The Environmental Working Group (EWG) recently released the 2013 Dirty Dozen list, its annual roundup of the most pesticide-contaminated produce. This year, the list has expanded with a new Plus category to include two additions: summer squash and leafy greens, specifically kale and collards. While these veggies didn’t meet the traditional Dirty Dozen criteria (based on the number of pesticides found on samples, among other measures), researchers found these crops to be contaminated with pesticides that have toxic effects on the nervous system.

Both the leafy greens and summer squash were contaminated with pesticides that have been proven toxic to people— especially children—and wildlife. While these pesticides have been banned from residential use and are prohibited in many agricultural uses, traces still linger in the soil of fields where these crops are grown.

Also included in the Dirty Dozen this year are apples, which top the list of most contaminated fruits, followed by strawberries, grapes, and peaches. Celery was named the most contaminated vegetable, followed by spinach, sweet bell peppers, and cucumbers.


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“While studies have shown that washing can help reduce the pesticides that stick to produce, even after being washed, the EWG found that a shocking 68 percent of all samples tested positive for pesticides,” says Sonya Lunder, an EWG senior analyst. Be sure to wash your produce thoroughly, but be aware that some pesticides will still linger on the skin or even inside the fruit or vegetable.

The major concern with pesticides, Lunder explains, is that they have been found to permanently affect children’s brains and behavioral development. Studies have shown that kids who have had high levels of exposure have lower IQ scores and other signs of nervous system toxicity, like developmental disorders.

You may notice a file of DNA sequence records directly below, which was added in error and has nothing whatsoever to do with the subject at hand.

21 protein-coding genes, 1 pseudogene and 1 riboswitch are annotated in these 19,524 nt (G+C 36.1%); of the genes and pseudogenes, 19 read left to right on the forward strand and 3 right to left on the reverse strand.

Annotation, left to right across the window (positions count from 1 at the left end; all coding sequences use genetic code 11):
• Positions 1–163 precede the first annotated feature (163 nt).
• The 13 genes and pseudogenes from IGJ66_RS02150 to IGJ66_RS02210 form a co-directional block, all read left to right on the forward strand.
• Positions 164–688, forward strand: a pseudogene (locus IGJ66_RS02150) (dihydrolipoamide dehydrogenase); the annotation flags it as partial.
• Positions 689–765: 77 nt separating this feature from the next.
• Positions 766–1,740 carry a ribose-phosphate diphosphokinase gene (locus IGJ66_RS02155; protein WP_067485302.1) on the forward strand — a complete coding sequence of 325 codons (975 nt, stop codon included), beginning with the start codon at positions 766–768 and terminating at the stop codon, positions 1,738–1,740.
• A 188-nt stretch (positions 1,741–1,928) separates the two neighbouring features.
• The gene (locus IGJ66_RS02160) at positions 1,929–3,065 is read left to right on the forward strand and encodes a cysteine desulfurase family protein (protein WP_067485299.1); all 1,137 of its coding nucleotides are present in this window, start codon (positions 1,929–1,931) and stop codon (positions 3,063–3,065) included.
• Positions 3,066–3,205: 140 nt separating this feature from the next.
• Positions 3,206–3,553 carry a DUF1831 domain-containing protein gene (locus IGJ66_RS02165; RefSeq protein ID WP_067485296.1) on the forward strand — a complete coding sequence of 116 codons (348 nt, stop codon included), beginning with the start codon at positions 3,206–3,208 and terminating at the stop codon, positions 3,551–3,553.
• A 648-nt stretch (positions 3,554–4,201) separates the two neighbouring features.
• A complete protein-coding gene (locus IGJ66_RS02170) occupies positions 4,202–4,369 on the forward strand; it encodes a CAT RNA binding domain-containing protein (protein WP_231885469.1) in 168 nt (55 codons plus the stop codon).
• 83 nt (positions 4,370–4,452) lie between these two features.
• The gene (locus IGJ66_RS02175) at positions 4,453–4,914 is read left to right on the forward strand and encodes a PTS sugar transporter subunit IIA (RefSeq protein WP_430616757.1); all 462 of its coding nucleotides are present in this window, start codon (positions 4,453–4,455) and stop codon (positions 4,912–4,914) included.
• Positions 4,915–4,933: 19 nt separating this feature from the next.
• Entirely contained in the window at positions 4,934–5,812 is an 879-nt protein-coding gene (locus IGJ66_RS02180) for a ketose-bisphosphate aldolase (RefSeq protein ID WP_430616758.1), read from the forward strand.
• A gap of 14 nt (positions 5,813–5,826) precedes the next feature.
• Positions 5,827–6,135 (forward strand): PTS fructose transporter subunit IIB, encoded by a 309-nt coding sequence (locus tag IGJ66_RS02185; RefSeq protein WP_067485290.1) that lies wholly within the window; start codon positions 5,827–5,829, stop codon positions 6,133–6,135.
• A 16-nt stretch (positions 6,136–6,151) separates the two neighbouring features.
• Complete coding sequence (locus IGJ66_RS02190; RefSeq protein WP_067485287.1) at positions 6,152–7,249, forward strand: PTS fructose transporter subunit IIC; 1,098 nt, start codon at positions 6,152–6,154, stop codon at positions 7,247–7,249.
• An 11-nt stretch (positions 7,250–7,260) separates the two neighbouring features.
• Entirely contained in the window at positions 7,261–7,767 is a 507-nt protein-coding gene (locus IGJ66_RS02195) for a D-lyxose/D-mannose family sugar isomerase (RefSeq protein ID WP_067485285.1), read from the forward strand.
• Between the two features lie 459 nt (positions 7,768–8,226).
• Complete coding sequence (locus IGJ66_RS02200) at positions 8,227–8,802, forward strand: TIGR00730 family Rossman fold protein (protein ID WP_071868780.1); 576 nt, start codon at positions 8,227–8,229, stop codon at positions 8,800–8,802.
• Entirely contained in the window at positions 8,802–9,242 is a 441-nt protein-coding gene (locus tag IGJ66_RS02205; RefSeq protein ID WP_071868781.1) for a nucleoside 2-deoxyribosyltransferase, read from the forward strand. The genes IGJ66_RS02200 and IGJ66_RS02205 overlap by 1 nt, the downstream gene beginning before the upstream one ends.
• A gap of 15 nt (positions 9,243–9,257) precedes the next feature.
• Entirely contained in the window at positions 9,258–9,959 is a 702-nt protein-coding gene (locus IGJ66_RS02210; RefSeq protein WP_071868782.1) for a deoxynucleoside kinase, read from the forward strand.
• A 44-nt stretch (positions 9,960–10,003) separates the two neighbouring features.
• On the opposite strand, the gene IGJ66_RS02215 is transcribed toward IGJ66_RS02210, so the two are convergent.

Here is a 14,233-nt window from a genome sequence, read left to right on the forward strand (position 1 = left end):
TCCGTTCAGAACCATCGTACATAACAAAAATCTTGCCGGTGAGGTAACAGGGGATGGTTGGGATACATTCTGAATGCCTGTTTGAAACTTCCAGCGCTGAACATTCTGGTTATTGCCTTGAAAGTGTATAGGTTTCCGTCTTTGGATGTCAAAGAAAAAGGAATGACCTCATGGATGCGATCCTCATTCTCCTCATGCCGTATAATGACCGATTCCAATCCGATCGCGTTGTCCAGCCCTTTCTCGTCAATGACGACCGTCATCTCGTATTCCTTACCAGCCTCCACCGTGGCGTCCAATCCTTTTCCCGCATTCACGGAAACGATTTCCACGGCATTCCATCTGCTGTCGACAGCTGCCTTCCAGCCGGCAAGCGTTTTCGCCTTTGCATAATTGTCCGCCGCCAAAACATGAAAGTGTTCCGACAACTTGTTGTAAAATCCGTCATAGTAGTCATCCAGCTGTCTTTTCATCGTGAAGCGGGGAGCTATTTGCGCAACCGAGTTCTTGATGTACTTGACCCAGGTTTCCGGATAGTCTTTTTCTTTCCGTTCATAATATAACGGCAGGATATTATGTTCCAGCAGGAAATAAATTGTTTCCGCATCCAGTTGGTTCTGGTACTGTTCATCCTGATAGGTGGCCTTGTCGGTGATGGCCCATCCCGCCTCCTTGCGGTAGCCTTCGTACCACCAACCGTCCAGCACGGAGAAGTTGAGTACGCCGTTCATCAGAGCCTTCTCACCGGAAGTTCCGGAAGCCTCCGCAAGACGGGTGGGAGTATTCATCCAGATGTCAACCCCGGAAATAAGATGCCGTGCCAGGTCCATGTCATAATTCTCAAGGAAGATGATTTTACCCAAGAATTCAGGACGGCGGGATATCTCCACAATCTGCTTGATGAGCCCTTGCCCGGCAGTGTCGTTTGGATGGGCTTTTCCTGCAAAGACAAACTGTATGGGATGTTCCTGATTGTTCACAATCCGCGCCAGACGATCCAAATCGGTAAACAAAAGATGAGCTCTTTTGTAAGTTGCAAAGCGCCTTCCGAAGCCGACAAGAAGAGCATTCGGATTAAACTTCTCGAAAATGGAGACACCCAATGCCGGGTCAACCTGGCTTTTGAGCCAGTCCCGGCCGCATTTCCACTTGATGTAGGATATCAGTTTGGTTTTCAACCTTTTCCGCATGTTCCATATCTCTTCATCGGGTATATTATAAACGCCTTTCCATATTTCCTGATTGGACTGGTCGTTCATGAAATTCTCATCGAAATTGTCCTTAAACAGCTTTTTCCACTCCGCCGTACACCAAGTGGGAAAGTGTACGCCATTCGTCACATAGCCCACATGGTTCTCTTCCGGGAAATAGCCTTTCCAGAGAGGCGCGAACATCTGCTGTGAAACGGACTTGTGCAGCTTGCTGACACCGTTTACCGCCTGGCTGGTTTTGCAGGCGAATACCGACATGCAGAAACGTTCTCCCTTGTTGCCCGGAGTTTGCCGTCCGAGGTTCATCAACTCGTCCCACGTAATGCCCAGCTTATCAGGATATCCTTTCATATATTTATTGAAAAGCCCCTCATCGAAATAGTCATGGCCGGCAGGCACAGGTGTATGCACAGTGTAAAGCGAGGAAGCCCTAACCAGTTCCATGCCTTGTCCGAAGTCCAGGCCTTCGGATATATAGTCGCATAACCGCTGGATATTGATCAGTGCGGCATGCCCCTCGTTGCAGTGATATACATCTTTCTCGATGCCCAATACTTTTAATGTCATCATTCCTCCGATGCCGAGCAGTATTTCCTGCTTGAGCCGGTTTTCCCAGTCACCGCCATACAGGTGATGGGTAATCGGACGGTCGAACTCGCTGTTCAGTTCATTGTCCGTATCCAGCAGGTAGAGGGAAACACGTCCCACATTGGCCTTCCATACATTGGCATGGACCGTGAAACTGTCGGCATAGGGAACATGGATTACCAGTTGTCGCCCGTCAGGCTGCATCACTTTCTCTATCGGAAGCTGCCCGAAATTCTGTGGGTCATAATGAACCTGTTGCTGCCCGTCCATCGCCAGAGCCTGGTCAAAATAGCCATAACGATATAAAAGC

“While the effects are not as dramatic for adults, pesticides have been linked to a variety of health problems, including cancer, hormone disruption, and skin, eye, and lung irritation,” Lunder says. “We recommend the organic version of the produce on the Dirty Dozen list not only to ensure the health of your family, but also to support environmentally friendly farming practices that protect workers, water quality, and wildlife.”

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Your best bet? Take the EWG’s lists into consideration on your next trip to the supermarket, and go organic for Dirty Dozen produce when possible. But if your budget or lifestyle only allows for conventionally grown produce, don’t skip the produce aisle altogether! “The benefits of eating conventional fruits and veggies definitely outweigh the risks,” Lunder says. “It’s still better to include lots of fresh produce in your diet, no matter how it’s grown.”

Editor's note: The Alliance for Food and Farming released a statement on their position on the EWG's Dirty Dozen, saying in part, "The USDA, which monitors pesticide residues on foods through its Pesticide Data Program report, concludes that U.S. foods do not pose a safety concern based upon pesticide residues. The benefits of consuming plenty of fruits and vegetables is indisputable. Decades of epidemiological studies show that people who eat the most fruits and vegetables have the lowest rates of cancer, heart disease and other chronic diseases. These people are consuming primarily conventionally grown fruits and vegetables."

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